The third exhibit, “Shakespeare in American Deaf History,” will run Jan. 27 to March 4. In conjunction with RIT/NTID’s Performing Arts program and RIT’s Cary Collections, programming will accompany this exhibit such as deaf actress Monique Holt on Feb. 1, and 5-7 p.m. Feb. 17 a performance by RIT/NTID’s traveling theater troupe Sunshine 2.0 with a presentation by director and performer Fred Beam on Diversity/People of Color in Deaf Theatre, with a special focus on Shakespeare.

For more information on these exhibits, visit the Dyer Arts Center website: https://www.rit.edu/ntid/dyerarts/exhibitions_current

RIT/NTID interpreting professor pens book on best practices

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A professor of sign language interpreting education at Rochester Institute of Technology’s National Technical Institute for the Deaf has published a compilation of best practices based on conversations with fellow educators.              

In “Conversations with Interpreter Educators,” Christine Monikowski assembled a group of 17 professors in the field of sign language interpretation. Through individual interviews, Monikowski engaged them in informal conversations about their teaching experiences and the professional publications that have influenced their teaching philosophies.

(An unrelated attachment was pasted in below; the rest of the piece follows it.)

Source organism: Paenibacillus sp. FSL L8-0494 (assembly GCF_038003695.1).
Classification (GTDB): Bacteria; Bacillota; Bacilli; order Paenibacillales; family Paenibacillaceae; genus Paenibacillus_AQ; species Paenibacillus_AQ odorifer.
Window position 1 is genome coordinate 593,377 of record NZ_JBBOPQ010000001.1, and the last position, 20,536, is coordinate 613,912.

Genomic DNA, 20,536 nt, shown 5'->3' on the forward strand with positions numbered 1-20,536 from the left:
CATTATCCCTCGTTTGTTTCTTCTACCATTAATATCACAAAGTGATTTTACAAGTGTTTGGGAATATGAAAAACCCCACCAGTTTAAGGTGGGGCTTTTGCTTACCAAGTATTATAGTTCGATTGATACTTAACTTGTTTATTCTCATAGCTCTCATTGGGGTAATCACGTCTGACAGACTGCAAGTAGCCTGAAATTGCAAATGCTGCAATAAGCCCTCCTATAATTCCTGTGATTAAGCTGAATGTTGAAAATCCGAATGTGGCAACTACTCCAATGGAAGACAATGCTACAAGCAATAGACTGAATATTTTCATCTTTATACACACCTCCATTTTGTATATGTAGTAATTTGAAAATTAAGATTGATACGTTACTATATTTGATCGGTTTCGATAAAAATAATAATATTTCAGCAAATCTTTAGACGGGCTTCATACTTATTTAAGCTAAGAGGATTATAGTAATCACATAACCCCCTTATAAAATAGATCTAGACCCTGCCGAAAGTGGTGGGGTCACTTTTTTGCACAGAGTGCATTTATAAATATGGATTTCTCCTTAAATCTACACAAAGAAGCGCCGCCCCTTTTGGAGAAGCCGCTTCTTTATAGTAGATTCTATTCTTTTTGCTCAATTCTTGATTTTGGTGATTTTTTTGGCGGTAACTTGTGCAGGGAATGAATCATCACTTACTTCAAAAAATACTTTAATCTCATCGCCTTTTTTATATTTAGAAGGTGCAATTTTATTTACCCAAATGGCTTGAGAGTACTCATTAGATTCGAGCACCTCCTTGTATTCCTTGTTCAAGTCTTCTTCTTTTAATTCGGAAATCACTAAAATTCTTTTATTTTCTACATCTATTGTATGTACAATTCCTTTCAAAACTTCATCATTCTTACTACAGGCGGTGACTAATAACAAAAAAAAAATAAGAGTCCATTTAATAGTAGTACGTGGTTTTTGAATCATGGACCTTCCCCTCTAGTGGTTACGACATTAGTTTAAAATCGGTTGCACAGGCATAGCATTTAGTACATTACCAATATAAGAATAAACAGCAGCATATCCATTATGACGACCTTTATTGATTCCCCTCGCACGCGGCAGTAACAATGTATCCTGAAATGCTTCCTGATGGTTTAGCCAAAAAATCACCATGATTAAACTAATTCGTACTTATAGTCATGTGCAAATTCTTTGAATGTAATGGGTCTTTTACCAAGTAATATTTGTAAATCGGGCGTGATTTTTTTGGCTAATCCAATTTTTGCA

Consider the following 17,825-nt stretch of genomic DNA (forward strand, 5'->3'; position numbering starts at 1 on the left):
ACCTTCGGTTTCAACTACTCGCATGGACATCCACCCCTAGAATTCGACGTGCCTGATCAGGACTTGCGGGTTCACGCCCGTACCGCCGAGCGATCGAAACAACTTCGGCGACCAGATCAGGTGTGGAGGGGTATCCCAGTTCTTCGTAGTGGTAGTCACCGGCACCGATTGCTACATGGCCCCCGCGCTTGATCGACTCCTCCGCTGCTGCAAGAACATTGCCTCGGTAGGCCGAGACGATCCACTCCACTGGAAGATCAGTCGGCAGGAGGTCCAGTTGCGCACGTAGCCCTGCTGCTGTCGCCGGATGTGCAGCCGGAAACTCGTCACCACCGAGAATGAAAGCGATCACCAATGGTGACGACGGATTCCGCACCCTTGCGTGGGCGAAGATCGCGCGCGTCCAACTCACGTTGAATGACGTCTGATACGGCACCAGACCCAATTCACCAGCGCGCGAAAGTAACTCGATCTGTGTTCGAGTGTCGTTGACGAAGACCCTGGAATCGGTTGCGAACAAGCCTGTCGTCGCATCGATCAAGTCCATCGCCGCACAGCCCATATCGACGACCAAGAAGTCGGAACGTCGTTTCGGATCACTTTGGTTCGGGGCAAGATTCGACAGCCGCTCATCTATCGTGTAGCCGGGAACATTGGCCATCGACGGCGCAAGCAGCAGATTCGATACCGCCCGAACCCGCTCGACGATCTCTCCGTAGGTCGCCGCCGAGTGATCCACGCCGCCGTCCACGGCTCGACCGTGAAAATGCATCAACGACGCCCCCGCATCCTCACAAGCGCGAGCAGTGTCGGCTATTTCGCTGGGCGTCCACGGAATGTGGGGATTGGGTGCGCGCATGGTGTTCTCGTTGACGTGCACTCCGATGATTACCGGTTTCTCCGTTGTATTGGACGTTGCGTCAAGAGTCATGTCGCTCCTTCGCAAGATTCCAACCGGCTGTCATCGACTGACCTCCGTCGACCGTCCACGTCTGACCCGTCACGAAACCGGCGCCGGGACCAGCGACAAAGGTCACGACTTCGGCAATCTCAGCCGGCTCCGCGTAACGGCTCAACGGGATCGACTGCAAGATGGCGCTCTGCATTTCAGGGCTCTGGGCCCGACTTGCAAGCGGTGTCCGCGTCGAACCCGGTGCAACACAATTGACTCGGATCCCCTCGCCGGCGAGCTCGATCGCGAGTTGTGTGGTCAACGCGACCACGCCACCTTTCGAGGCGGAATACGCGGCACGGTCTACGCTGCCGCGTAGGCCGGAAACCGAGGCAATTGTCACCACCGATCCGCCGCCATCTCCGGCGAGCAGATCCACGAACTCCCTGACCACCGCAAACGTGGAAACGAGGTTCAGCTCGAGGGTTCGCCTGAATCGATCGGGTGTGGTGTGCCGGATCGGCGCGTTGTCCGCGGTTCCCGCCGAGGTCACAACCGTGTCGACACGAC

“The idea for this book has been in my thoughts for a long time,” Monikowski said. “I have always enjoyed talking with colleagues about their best teaching practices and have searched for the reasons why and how those practices evolved. I want to show how we can bring valuable research into the classroom and show students the value of scholarly publications. I conducted the interviews with colleagues who all are master teachers from my perspective. I hope to take the excitement, energy and, dare I say, passion of each contributor and convey that to the reader.”

Published by Gallaudet University Press, Monikowski’s conversations offer evidence-based practices that are designed to inform and inspire fellow educators.

Sally J. Pimentel Endowed Scholarship established at RIT/NTID

assortment of chemistry beakers shown in blue lighting

Albert T. and Sally J. Pimentel of Fort Myers, Florida, have established an endowed scholarship to provide support to graduate-level RIT students who are deaf or hard- of-hearing and majoring in a science, technology, engineering or math program.                  

The Pimentel’s have contributed $50,000 to be designated to the Sally J. Pimentel Endowed Scholarship.

Albert Pimentel has been a longtime advocate of the deaf community and has served as past chairperson of the NTID National Advisory Group and a longtime member of the RIT Board of Trustees. The Pimentels have assisted young people in various states in obtaining higher education degrees. 

Through this gift, they hope to encourage deaf and hard-of-hearing students to continue their education and obtain a master’s or doctoral degree in science, technology, engineering or math graduate programs at RIT.

Selection for the scholarship will be based on:

  • Deaf or hard-of-hearing student enrolled at RIT
  • Demonstrated financial need
  • Full-time enrollment in a master’s or Ph.D. program
  • Good academic standing

“We are grateful to Albert and Sally for establishing this scholarship,” said Gerry Buckley, NTID president and RIT vice president and dean. “The Pimentels have been strong supporters of RIT/NTID and our deaf and hard-of-hearing students, and we appreciate their belief in the talents of our students. This gift to RIT/NTID continues their generosity in investing in young people and their futures.”